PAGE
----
The Amager Coastal Path
The coastal path around the dyke on Kalvebod Common offers a bird safari second to none. The area is one of the most important international migratory routes for many species, while the combination of wet meadows, thickets, woodland, sea and lakes creates good conditions for many breeding birds.
Much of Kalvebod Common is actually below sea level. The dyke was built during the First World War, as part of a job-creation project designed to prevent unemployed Danish men being sent to do forced labour in Germany.
Recently, the dyke was raised two metres to safeguard Copenhagen from the danger of flooding as a result of climate change. As an added bonus, this means it is now possible to roller-skate or cycle all the way around Kalvebod Common, from Kongelunden to Islands Brygge.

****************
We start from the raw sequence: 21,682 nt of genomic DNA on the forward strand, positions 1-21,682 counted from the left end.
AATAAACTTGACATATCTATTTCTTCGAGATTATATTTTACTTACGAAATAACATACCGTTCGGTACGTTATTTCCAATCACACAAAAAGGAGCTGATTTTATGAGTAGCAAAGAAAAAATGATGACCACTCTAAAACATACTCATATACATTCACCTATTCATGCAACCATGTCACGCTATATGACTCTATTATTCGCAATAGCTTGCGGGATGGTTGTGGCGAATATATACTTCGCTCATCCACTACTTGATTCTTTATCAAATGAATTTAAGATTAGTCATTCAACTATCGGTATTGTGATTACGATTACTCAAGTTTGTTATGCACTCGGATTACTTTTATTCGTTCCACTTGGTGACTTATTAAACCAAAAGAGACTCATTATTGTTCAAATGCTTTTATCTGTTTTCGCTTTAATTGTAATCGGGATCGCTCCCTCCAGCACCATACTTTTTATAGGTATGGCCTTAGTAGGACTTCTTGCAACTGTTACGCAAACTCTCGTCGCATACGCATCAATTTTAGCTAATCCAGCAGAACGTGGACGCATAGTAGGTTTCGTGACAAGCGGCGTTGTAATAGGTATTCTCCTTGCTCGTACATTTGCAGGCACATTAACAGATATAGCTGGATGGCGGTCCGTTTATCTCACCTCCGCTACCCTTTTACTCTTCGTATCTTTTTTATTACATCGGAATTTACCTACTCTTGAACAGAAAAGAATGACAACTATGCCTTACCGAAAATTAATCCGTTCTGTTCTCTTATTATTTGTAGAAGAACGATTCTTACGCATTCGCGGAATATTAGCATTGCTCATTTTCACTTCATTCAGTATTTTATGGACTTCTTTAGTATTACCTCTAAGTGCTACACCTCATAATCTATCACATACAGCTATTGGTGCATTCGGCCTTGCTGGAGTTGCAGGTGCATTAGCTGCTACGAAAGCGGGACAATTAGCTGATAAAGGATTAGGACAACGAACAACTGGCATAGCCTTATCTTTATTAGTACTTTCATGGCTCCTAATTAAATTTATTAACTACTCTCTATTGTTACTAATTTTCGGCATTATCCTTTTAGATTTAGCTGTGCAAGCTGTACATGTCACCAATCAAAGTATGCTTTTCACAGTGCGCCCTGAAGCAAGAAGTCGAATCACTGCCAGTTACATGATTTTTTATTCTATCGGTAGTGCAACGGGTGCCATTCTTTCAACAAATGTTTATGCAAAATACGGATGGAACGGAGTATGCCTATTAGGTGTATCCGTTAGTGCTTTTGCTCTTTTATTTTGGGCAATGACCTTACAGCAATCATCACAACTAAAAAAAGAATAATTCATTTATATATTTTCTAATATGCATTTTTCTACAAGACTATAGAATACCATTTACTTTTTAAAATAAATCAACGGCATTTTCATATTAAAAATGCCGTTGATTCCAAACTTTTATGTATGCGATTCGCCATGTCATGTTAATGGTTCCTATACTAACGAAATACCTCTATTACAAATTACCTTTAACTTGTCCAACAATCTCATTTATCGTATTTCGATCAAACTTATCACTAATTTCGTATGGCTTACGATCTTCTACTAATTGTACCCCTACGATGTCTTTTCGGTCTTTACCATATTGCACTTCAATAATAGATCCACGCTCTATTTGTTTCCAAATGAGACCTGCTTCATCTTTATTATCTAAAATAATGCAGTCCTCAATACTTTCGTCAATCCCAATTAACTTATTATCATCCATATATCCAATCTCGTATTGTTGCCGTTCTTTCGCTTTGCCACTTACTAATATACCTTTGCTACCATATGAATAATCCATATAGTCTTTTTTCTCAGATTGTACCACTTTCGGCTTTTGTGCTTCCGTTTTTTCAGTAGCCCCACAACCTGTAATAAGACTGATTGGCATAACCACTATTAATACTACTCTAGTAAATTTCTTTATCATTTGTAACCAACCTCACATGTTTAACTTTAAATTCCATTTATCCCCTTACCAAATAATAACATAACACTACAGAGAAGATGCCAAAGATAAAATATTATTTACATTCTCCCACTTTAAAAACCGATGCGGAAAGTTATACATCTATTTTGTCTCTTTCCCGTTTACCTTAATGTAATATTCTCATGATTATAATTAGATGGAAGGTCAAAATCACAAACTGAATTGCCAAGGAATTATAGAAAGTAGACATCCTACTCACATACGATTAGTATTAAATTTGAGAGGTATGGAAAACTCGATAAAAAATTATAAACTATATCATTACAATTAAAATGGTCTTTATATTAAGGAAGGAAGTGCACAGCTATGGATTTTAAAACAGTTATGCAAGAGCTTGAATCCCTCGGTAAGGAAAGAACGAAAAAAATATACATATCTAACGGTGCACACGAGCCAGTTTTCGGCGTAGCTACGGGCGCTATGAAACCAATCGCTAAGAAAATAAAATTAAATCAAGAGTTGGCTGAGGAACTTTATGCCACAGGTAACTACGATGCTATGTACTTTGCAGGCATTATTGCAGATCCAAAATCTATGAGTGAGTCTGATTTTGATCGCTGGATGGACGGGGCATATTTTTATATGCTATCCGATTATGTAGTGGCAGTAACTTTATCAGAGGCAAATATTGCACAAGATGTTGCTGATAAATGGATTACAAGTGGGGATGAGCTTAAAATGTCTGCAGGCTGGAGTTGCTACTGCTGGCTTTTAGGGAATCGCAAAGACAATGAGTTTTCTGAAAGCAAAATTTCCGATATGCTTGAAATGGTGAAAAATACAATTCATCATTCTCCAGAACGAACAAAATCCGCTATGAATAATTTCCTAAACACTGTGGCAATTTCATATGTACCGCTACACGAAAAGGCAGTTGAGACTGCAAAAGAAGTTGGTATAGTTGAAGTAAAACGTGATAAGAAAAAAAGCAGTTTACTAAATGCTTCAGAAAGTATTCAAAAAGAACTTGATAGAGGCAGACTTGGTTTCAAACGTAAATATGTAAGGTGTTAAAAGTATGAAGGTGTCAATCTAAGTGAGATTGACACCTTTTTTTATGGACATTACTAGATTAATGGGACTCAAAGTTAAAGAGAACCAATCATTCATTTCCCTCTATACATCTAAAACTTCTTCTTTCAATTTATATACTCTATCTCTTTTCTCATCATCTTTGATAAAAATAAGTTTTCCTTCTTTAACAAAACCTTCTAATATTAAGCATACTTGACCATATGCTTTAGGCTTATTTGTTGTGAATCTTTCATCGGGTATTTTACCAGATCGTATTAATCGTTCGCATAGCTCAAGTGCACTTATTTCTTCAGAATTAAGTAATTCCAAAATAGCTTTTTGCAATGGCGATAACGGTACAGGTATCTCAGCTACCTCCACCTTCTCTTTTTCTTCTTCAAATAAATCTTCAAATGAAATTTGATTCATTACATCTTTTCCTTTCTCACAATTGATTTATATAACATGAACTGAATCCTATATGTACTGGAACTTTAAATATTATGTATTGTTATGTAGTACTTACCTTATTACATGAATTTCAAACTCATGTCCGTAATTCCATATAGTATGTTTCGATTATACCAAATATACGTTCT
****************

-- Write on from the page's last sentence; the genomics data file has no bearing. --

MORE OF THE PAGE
The view from the dyke is breathtaking. On one side you have the Sound, Avedøre Power Station and the Copenhagen skyline; on the other is Klydesøen Lake, literally Avocet Lake, one of Denmark’s most important wetlands for a variety of birds.
This is a closed sanctuary, but a number of bird towers on top of the dyke offer good views of the rare species. In early summer, the nightingale sings – and you’ll also hear the less idyllic cries of water rails and red-necked grebes, who sound more like pigs at a trough.
Reports of white-tailed eagles in the area are becoming more frequent. They are hard to miss – watching one of these birds is like watching a door fly. More elegant is the peregrine falcon, which is seen in the winter. It has developed a special hunting technique that allows it to plummet at over 300 kilometres per hour toward its prey, making it the world’s fastest animal.
During summer, the first stretch of the dyke from the (still operational) pump house is used as a small jetty, making it possible to combine bird watching with a dip in the Sound. You can also fish from the shore.
Photo: Lars Bertelsen